Double-sided Oscillum with Theatrical Masks
Diam. 34.7 cm
1st century AD
Circular Oscillum in marble, carved on both sides. It was designed as a disc, presenting a relief with two theatrical masks on the recto: on the left, a male, frontal mask from the comedy, with the hair held on the back to show a worried forehead, a nose, a long beard and an open mouth; on the right side there’s a female, on-profile mask from the tragedy, with a tall and braided onkos held by a stripe, an aquiline nose and a pointed chin; on the background, a natural, rocky landscape is visible. On the verso, less deeply carved, there’s a centaur bearing an amphora: he’s squatted down with his left legs raised, a muscular chest and wavy hair. Both the relief-parts present a smooth hedge, slightly lifted; the iron pivot, used for support, is still visible on the upper part of the back side.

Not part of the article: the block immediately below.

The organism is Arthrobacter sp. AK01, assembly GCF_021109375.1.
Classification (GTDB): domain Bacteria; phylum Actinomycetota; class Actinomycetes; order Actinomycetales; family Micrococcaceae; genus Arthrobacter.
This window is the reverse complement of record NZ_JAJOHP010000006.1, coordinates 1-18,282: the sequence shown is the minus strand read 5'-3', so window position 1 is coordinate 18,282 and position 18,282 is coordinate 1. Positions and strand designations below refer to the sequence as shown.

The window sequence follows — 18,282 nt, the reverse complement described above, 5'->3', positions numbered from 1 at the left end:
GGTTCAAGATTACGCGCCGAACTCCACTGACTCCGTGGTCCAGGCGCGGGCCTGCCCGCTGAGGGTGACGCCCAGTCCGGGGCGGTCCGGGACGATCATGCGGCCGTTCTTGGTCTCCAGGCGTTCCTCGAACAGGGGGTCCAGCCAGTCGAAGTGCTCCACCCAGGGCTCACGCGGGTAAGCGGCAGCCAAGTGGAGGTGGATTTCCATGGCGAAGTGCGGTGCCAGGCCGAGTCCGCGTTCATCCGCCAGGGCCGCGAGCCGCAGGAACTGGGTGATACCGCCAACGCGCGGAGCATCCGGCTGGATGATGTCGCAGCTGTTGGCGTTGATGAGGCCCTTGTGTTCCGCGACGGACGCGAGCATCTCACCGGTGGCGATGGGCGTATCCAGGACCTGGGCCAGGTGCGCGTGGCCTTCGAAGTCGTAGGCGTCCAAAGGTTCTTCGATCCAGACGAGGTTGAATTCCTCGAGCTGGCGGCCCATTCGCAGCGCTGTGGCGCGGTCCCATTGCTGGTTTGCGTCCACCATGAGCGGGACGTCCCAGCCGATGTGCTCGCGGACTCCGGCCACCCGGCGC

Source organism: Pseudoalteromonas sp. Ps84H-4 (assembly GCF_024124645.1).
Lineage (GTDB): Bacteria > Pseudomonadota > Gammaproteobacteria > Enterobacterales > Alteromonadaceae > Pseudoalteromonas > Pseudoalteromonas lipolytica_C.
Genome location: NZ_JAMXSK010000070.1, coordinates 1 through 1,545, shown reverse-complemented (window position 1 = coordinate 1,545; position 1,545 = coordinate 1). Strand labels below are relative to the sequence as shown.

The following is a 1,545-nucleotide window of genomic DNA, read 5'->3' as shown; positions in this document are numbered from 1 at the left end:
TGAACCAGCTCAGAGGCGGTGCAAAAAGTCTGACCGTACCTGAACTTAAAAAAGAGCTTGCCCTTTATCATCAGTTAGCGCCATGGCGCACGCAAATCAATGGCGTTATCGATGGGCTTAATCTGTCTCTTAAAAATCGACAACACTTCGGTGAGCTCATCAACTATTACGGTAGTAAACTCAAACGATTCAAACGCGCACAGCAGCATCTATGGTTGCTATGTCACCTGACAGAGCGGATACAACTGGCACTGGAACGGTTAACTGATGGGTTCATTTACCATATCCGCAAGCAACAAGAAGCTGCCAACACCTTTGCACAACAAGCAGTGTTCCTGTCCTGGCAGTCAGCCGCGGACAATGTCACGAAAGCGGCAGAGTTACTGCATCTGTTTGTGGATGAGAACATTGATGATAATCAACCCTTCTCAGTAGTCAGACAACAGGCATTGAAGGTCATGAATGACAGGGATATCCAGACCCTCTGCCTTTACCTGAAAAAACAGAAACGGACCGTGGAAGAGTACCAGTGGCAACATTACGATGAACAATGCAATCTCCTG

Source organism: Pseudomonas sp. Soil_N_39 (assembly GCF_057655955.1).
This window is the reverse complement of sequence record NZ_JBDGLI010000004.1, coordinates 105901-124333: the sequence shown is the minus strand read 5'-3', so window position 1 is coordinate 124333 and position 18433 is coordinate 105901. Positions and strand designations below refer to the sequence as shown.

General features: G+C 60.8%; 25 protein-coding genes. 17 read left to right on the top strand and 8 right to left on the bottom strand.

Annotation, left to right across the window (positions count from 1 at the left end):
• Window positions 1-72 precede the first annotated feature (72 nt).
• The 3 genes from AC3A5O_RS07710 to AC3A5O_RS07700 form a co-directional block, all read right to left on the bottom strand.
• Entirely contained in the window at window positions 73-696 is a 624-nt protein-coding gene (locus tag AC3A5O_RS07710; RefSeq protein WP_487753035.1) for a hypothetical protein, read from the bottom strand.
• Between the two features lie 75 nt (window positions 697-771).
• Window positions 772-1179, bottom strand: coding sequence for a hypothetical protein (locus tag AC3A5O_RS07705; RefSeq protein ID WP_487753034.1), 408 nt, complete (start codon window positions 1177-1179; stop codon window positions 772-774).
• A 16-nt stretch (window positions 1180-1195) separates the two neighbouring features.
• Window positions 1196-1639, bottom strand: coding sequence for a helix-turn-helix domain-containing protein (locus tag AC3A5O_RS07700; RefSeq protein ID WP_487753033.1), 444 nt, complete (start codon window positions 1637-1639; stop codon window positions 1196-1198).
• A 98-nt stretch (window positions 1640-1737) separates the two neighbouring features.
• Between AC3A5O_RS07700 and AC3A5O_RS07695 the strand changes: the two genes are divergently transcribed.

In fact, the oscilla could have different shapes (circular, rectangular, oval, shield-shaped, or mask) and there were suspended on the architraves between the columns in the peristyles, as decoration. Many samples were found in Pompeii, commonly decorated with Dionysian subjects.